Iranian Commander of Khatamul-Anbia air defense base Brigadier General Farzad Esmayeeli announced Thursday that the country will unveil new missile defense systems early in September, Fars news agency reported.
“Missile systems with the capability to stand against electronic warfare and mid-range and long-range radars will join the integrated air defense system on September 1,” Esmayeeli said in the Northeastern city of Semnan.
“The radar and missile defense systems will cover an important part of the country in the South and Southeast,” he added.
The Iranian General underlined that defensive depth is one of the main important feature of these systems, specially the long-range radar defense systems.
Esmayeeli announced in June that the country is able to meet all its needs in manufacturing air defense systems.
“We have been able to build all our needed (air defense) systems domestically,” the senior commander told reporters in the Central province of Isfahan.
Noting that defending the Iranian airspace is a priority in the country’s defensive doctrine, he said that increasing the number of air defense systems has always had a message of peace and friendship.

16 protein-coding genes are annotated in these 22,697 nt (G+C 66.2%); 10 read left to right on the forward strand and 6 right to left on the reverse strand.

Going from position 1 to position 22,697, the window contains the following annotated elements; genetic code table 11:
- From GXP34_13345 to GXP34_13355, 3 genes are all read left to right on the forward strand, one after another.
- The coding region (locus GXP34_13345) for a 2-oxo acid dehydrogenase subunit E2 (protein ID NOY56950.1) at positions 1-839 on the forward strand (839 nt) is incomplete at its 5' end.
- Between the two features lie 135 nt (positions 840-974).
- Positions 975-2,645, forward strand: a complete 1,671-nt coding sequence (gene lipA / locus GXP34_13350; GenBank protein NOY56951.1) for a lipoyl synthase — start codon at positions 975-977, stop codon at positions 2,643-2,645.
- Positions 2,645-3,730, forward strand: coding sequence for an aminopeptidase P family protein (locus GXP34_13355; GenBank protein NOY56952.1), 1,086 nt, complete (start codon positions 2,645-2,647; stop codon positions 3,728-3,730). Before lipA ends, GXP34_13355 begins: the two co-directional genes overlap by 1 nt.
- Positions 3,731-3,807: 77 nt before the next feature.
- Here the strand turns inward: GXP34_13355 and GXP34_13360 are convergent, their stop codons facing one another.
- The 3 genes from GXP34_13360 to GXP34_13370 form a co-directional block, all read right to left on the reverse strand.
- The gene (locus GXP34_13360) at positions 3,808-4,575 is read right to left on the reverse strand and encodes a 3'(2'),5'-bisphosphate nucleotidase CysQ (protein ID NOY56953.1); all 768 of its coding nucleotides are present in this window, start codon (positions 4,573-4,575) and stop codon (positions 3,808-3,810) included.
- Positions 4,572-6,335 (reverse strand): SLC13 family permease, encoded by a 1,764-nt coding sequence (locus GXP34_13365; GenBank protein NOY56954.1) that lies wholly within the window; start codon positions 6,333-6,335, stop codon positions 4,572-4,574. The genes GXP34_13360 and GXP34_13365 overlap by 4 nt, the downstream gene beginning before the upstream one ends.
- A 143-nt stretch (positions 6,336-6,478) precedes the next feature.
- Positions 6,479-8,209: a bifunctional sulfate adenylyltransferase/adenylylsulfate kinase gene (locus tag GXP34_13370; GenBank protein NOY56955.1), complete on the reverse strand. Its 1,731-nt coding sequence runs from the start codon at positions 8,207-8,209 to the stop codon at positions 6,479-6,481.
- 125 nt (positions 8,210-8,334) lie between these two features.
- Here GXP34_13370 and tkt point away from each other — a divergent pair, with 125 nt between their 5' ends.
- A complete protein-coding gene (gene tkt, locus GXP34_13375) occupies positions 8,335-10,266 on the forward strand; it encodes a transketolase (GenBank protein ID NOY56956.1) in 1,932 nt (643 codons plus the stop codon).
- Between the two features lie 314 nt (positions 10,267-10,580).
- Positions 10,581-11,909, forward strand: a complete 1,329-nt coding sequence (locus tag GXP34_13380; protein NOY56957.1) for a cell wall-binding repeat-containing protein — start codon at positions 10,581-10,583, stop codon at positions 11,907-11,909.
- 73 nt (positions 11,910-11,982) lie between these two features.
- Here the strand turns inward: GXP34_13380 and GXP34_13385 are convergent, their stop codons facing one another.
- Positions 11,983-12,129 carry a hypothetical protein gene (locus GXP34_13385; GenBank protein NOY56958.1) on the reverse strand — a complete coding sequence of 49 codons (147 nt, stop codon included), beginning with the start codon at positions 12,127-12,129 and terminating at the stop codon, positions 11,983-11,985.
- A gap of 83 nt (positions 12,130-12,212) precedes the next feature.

Also in April, Esmayeeli announced that Iran plans to add two new powerful missile defense systems into its integrated air defense network this year, including its own version of the Russian S-300 named Bavar 373.
“The long-range air defense missile system, Bavar (Belief) 373, will be built by the end of this (Iranian) year (which started on March 21) and will be deployed in specified regions,” Esmayeeli told reporters in Tehran, referring to the Iranian version of the sophisticated Russian S-300 missile defense shield.
He also announced the country’s plan to test mid and long-range Talash (Endeavor) missile system, and said, “The system will be brought into operation by the end of this year.”
Warning that the most important threats posed to Iran are from the sky, Esmayeeli said if Yemen had enjoyed a powerful air defense, it would have been able to defend itself against the Saudi airstrikes and end the war on the very first day.
More than 2,800 Yemenis have been killed since the Saudi-US military campaign began on March 26.
More than 21.1 million people – over 80 percent of Yemen’s population – need aid, with 13 million facing food shortages, while access to water has become difficult for 9.4 million people.
The UN says the Saudi-US war on Yemen has killed more than 3,200 people so far.